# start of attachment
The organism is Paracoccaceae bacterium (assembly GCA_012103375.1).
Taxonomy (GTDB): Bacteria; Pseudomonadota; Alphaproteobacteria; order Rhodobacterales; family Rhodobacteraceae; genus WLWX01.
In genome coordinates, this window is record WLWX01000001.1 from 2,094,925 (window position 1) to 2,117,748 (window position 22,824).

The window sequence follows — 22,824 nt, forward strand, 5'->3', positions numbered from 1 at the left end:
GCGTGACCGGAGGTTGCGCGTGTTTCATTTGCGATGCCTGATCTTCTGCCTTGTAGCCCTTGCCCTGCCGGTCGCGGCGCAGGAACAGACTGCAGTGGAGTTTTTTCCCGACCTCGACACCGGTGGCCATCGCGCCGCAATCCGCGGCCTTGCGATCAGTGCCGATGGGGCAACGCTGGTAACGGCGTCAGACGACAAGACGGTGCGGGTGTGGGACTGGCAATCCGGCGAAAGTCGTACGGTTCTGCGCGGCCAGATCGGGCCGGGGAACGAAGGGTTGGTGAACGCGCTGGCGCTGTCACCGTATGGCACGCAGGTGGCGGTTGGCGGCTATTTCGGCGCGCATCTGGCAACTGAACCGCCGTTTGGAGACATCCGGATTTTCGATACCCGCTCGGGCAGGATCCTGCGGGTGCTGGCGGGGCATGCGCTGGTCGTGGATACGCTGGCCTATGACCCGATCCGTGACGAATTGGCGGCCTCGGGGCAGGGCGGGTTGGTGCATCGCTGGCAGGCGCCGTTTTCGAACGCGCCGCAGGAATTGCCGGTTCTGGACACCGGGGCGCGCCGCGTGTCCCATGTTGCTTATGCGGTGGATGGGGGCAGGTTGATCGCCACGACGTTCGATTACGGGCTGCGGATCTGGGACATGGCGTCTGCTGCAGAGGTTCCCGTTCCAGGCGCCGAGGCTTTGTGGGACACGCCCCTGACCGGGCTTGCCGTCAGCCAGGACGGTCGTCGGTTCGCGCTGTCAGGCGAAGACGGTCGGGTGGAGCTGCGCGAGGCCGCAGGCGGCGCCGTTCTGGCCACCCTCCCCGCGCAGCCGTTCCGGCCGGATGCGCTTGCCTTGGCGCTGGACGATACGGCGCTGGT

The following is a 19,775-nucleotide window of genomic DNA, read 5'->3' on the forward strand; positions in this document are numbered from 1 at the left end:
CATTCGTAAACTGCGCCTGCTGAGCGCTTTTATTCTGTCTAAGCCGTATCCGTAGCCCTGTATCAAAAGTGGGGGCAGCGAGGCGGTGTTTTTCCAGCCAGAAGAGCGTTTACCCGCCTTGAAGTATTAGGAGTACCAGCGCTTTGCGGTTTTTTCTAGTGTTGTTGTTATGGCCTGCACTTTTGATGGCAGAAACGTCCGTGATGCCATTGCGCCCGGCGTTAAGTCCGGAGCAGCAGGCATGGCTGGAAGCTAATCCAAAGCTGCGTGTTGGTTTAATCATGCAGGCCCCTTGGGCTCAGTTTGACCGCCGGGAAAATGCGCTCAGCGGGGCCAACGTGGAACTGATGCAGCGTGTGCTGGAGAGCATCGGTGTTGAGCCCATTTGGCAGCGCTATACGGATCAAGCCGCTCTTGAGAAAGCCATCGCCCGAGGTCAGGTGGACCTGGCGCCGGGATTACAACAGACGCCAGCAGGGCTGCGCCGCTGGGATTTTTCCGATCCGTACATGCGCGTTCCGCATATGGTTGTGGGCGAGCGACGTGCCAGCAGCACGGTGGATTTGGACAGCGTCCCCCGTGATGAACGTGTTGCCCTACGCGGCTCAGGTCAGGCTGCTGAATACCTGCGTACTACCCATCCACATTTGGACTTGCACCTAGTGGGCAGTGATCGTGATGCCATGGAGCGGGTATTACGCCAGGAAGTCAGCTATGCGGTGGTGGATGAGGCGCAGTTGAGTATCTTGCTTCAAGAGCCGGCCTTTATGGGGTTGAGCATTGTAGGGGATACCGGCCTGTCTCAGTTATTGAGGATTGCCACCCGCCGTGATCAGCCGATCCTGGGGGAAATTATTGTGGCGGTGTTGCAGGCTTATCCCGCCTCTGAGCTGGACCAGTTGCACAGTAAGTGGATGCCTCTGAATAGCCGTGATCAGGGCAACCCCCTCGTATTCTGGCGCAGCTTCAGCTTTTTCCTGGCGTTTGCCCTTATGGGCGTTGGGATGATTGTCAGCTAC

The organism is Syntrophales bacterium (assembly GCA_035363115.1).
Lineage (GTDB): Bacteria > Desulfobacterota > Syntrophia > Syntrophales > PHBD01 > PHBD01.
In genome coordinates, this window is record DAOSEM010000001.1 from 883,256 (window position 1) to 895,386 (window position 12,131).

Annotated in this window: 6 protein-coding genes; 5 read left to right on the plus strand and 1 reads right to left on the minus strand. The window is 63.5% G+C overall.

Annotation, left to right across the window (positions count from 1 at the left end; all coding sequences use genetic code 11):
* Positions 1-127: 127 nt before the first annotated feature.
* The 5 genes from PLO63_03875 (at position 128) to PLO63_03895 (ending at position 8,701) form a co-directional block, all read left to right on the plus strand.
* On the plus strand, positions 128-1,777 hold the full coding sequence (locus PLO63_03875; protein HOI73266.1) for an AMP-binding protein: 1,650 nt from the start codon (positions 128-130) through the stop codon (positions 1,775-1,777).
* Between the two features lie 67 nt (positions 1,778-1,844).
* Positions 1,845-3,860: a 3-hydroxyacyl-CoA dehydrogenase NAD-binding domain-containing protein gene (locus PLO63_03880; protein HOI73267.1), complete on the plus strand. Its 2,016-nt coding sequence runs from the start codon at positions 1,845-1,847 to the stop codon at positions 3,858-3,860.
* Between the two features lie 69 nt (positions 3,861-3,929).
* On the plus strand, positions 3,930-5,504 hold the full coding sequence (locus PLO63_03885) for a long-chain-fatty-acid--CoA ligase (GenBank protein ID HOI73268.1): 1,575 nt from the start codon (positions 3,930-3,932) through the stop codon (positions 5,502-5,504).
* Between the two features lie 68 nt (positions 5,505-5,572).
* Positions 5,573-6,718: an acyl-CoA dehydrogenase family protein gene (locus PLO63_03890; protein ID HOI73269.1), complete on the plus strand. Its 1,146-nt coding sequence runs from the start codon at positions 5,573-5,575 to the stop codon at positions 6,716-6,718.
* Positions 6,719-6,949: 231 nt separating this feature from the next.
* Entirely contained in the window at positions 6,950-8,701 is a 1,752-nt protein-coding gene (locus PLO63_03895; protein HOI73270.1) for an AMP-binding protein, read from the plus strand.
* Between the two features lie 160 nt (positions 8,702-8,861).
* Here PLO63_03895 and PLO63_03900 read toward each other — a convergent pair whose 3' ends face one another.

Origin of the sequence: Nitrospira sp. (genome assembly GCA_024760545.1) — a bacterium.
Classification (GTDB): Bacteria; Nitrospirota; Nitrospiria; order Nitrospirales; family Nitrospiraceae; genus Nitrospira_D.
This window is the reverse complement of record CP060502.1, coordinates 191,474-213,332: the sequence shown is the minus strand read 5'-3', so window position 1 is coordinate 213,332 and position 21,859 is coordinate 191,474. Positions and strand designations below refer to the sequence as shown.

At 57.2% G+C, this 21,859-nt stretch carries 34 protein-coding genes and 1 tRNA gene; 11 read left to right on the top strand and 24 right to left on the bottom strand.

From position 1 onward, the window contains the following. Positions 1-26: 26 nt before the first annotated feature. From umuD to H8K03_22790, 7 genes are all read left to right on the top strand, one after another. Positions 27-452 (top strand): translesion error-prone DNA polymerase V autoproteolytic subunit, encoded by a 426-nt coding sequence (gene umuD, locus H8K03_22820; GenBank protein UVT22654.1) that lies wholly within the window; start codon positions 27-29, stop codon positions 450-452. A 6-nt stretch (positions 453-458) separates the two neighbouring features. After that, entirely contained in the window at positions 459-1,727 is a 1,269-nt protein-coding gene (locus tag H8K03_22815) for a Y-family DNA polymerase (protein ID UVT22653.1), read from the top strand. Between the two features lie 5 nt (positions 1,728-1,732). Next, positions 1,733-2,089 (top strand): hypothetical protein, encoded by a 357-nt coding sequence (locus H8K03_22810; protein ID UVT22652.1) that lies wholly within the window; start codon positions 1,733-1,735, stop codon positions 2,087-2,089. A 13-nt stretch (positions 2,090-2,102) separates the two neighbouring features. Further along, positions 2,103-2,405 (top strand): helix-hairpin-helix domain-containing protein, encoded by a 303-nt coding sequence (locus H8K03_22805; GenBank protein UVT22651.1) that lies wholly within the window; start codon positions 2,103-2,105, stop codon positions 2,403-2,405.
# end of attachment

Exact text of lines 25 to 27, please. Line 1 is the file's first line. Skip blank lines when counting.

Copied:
* Here PLO63_03895 and PLO63_03900 read toward each other — a convergent pair whose 3' ends face one another.

Origin of the sequence: Nitrospira sp. (genome assembly GCA_024760545.1) — a bacterium.
Classification (GTDB): Bacteria; Nitrospirota; Nitrospiria; order Nitrospirales; family Nitrospiraceae; genus Nitrospira_D.